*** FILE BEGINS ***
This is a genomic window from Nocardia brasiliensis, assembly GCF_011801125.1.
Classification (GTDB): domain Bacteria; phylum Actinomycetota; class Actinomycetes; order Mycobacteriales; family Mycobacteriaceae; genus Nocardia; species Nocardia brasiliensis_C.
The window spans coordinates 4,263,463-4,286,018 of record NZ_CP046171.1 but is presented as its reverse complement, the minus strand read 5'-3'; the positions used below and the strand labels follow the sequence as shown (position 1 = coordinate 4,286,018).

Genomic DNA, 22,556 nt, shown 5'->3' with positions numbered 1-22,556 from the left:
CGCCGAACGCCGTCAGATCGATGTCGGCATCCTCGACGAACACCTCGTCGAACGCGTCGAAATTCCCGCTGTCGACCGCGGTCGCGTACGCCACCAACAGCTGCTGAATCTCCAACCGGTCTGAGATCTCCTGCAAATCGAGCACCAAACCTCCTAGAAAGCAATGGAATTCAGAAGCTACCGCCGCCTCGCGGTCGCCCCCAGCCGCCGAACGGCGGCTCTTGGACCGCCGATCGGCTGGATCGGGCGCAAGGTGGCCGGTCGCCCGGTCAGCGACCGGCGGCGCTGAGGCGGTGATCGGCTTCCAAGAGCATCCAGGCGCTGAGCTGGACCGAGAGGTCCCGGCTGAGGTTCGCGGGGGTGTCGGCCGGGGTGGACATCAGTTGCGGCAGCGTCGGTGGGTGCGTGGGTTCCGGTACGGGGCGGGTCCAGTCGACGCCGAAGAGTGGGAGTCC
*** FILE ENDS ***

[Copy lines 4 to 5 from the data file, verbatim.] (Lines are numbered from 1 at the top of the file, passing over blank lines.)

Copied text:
Genomic DNA, 22,556 nt, shown 5'->3' with positions numbered 1-22,556 from the left:
CGCCGAACGCCGTCAGATCGATGTCGGCATCCTCGACGAACACCTCGTCGAACGCGTCGAAATTCCCGCTGTCGACCGCGGTCGCGTACGCCACCAACAGCTGCTGAATCTCCAACCGGTCTGAGATCTCCTGCAAATCGAGCACCAAACCTCCTAGAAAGCAATGGAATTCAGAAGCTACCGCCGCCTCGCGGTCGCCCCCAGCCGCCGAACGGCGGCTCTTGGACCGCCGATCGGCTGGATCGGGCGCAAGGTGGCCGGTCGCCCGGTCAGCGACCGGCGGCGCTGAGGCGGTGATCGGCTTCCAAGAGCATCCAGGCGCTGAGCTGGACCGAGAGGTCCCGGCTGAGGTTCGCGGGGGTGTCGGCCGGGGTGGACATCAGTTGCGGCAGCGTCGGTGGGTGCGTGGGTTCCGGTACGGGGCGGGTCCAGTCGACGCCGAAGAGTGGGAGTCC